Intimate Friendship? A Man’s Relation with a Drug Lord

David calls his deceased ex-boss the ‘lanie of the site’. The term lanie, in this case, designates the power and status of the head of the drug house. The term was once predominantly used for white males and has shifted its meaning to encompass people who can afford an upper-class livestyle. Lanie has a somehow negative connotation when it is used to point at middle-class Coloureds or Whites. However, in this context David uses it in reference to a man for whom he became one of four “guards” selling methaphetamine and heroine. Although David calls the man also a “friend” the relationship was characterized by an unequal distribution of power. He provided tik and money for clothing and food with which David was able to support his wife and his two children. He also made sure that David was protected, that is no street gangster could hit him without having to fear lethal revenge. In exchange the young man sold tik and heroine, and took up arms to fight off enemies if his boss asked him to do so.  “His friends didn’t like how this guy treated me. He gave me everything, all that stuff, man.” David alluds to the envy his close relationship to the strongman generated and goes on “They were his friends but I saw with my own eyes that these guys don’t like him and he knew it.”

Last year, David’s moved out of the backyard shed in which he lived with his family to move into the drug house. The business was flourishing since it was the only so-called smokkol within a radius of approximately half a kilometer. In the Cape Flats smokkol refers to a place in which substances are smuggled or sold illegally. Most of these sell-outs specialize in one substance: alcohol referred to as booze, heroine called unga, metaqualone known as mandrax, or methamphetamine called tik. Within the larger neigborhood in question I encountered a high density of smokkols. Some tik houses were located at less than 100 meters walking distance from each other. In the neighborhood in which drug use is uniquitious, I learned that the lower the density of smokkols for a particular substance, the higher the potential revenue for the merchant. Two years ago, when David was not yet involved, I wittnessed how different gangs and fractions of gangs already competed for the site in which he was about to get involved. It was and is located in an area characterized as tranquil and relatively untouched by gangsterism. The situation was somehow intricate.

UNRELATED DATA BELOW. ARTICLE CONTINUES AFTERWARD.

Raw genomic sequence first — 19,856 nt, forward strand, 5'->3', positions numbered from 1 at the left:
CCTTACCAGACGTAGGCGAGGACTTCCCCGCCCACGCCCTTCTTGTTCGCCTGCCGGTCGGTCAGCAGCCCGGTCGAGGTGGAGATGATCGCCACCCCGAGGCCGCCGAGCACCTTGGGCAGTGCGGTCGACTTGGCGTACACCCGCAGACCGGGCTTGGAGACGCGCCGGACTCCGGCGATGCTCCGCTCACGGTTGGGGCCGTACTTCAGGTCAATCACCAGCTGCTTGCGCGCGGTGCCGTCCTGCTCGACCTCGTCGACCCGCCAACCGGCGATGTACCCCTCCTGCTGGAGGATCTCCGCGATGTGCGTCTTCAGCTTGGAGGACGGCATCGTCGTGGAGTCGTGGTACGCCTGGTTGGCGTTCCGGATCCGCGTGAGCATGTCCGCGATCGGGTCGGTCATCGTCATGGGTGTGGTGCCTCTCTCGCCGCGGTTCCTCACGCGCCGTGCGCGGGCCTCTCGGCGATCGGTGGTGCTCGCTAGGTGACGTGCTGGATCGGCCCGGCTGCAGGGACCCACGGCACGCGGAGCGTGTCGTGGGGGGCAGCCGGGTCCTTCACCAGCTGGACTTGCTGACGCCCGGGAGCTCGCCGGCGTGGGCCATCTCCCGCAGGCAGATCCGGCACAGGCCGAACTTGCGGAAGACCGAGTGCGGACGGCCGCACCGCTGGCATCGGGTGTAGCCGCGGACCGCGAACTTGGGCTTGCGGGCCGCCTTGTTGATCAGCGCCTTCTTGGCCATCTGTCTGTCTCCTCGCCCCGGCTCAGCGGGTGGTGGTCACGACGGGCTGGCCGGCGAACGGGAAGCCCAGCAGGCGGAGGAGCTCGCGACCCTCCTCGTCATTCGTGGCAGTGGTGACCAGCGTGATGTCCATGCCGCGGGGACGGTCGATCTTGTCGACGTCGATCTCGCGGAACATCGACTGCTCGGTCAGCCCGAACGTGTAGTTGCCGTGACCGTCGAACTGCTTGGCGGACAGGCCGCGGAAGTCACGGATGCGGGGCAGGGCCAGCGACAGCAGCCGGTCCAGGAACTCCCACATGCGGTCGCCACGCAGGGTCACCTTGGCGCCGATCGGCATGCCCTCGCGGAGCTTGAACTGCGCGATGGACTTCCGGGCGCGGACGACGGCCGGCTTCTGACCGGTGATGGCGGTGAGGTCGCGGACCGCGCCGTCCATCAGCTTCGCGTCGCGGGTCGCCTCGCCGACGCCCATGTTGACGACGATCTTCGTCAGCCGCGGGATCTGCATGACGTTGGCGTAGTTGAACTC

In the past, several people indicated that this particular smokkol generated revenue for a drug lord of gang A, until the owner of the premises on which the sell-out was located started to run a scam on his superiors. He and some accomplices from the Number gang became independent. Formerly the Numbers were called a prison gang since initiations into the network and its operation were restricted to state prisons. In this case, the affiliation to the Number gang provided a common link for a small group of “friends” to take over the lead from the strongman of the local street gang A which subsequently demanded a cut. Since this cut was not regularly paid off, the men who took over the site are wary of a revenge by gang A. Three weeks ago, the official version goes, David’s patron succumbed to lung cancer. This significantly weakend his position in the “game” and makes him vulnerable to attacks by other gangsters. David reckons that he may  be played off against gang A and become a scapegoat sacrificed for the outstanding account. “I’m powerless right now,” he concludes. Although he is not selling drugs anymore, he rents out the former drug house for a mere R100 a month. His wife and his two children have moved in. Currently, David wants to bail out but the past is haunting him for yet another reason…

Leave a Reply




You can use these HTML tags

<a href="" title=""> <abbr title=""> <acronym title=""> <b> <blockquote cite=""> <cite> <code> <del datetime=""> <em> <i> <q cite=""> <strike> <strong>